Time to burn Mazzulla’s book of metrics

Having lost their last two games, the Celtics have given rise to panic-driven shrieks.

They take silly shots … they randomly take time off playing defense … Jaylen Brown still handles the ball as if he were wearing oven mitts … Jayson Tatum isn’t a leader … Joe Mazzulla needs to coach a junior high team and work his way up to the NBA … losing a game to the 76ers under any circumstances is a felonious sin.

This is hardly a stunning turn of events. As the season began the Celtics were lauded as the greatest collection of talent in this or any other universe and really should never lose a game to anyone.

So here we are, seven games deep. Two losses are on the board. The playoffs begin in six months; they better get their noggins in position or they may not be the top seed.

To be sure, the two losses have been extra-annoying because each of them included issues that have haunted the Celtics from the start of the Tatum-Brown Era.

While occasions of exasperating shot selection, unforced turnovers and lack of urgency are tickets to playoff purgatory, Mazzulla needs to be taken to the wood shed and spanked until he gets the following bit of coaching wisdom is excised from his mindset:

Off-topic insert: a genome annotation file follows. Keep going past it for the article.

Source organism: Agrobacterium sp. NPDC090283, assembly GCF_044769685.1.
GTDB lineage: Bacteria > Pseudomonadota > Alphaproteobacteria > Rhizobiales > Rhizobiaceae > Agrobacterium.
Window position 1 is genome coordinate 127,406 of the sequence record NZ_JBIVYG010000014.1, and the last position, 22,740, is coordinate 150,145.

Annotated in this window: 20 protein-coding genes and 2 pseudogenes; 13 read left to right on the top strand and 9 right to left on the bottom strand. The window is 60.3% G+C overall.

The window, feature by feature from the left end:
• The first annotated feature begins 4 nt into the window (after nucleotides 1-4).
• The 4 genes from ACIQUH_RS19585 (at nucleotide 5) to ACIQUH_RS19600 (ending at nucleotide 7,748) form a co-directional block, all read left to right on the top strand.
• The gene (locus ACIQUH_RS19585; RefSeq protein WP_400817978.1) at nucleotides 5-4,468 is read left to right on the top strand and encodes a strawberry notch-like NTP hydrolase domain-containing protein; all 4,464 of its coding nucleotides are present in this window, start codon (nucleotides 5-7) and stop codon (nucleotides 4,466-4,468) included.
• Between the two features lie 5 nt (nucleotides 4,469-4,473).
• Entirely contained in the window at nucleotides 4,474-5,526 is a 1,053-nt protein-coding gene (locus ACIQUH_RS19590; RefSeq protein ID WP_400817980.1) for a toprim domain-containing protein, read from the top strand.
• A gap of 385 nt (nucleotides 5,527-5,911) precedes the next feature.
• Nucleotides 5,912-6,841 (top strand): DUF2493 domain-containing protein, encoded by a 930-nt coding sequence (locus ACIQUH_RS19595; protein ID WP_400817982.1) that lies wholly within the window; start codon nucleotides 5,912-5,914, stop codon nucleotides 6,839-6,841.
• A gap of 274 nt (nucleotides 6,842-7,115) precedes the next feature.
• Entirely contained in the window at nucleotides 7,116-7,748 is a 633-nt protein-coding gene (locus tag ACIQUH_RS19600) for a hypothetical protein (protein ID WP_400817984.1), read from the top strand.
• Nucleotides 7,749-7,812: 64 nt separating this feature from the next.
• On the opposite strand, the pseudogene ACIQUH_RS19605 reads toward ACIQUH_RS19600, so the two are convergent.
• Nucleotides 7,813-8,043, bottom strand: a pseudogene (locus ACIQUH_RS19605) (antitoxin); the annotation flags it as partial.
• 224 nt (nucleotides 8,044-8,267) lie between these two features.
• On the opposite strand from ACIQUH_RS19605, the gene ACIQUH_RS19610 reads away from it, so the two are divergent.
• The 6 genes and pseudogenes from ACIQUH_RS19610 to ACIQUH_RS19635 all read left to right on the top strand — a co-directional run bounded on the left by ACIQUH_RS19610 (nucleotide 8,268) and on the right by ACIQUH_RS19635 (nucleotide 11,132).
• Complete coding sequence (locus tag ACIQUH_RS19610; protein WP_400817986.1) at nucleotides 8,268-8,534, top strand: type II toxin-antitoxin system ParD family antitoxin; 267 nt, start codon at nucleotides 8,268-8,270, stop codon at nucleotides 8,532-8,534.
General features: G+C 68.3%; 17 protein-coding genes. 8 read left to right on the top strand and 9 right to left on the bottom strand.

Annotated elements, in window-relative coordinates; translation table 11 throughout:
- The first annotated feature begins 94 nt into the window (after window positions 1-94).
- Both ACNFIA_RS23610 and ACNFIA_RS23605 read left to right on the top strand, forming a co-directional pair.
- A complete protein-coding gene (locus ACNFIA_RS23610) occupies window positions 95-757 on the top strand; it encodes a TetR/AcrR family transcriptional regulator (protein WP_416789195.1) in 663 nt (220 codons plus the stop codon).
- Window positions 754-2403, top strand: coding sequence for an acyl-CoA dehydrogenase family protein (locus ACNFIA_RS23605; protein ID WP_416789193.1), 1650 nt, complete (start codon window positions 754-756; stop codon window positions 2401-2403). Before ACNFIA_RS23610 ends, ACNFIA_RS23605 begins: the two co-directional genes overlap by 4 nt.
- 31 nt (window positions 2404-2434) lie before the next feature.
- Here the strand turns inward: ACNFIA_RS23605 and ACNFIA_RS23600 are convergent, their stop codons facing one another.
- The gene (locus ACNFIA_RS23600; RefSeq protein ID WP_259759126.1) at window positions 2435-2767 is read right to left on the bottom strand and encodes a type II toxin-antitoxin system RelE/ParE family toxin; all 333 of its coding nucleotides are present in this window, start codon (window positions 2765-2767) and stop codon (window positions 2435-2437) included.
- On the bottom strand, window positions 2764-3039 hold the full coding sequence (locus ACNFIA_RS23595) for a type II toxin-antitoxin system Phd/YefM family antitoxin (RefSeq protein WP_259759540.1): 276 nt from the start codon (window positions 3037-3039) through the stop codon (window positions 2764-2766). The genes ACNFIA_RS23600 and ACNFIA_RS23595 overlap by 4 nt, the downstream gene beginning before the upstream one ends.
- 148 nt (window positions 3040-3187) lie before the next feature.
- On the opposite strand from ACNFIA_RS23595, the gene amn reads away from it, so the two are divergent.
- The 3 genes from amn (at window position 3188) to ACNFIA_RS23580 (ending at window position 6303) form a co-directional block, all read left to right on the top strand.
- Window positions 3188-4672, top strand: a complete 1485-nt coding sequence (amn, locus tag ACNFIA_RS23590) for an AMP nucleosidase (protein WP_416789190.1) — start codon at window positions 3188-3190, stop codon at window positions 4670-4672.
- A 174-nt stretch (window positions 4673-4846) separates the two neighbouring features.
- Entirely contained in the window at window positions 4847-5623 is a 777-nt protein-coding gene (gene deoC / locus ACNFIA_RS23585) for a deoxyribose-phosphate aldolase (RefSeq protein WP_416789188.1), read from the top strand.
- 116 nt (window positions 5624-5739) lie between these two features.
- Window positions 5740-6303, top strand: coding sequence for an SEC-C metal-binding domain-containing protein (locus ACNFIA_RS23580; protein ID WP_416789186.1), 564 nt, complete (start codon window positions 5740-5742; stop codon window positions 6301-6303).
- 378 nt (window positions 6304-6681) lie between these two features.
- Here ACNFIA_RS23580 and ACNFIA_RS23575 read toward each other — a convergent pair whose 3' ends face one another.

“We held them to 25 points in three quarters, which gives us a 69 percent chance of winning the game.”

Lord, the man is an analytics devotee. The geeks have gotten to him. 

His hypnotic trance has been exposed.

And I was foolish enough to believe that once the Red Sox scurried home for the winter there might be a break from numbers. We know that a properly prepared goulash of stats can be concocted in a way to make them dance and sing to whatever tune the robot desires.

While baseball bears the ignominy of being the most analytically driven sport, it has been clear thar the never-ending number crunching infects all the others.

But to hear a Celtics coach say, in all earnestness, that they really didn’t play badly because when you hold a team to 25 points in three quarters you have a 69 percent chance to win the game is astonishing,

Let’s begin refuting that with the most obvious reality: The 76ers outscored them 39-27 in the second quarter and led for the entire second half.

I don’t know how to measure your chance of winning the game when allowing 39 points in one quarter, I don’t want to know.

That the head coach of the Celtics knows is worrisome.

Perhaps Mazzulla expressed some anger over his team’s performance in the relative privacy of the locker room. But a quick running of the numbers tell us there is only a 0.5 percent chance of that.

The Celtics need to hear a forceful growl telling them that defense is a four-quarter chore, that team meetings around the 3-point arc is unacceptable, and that they should capitalize on their ability to run a fast-break offense.

Someone must have the numbers to back that up.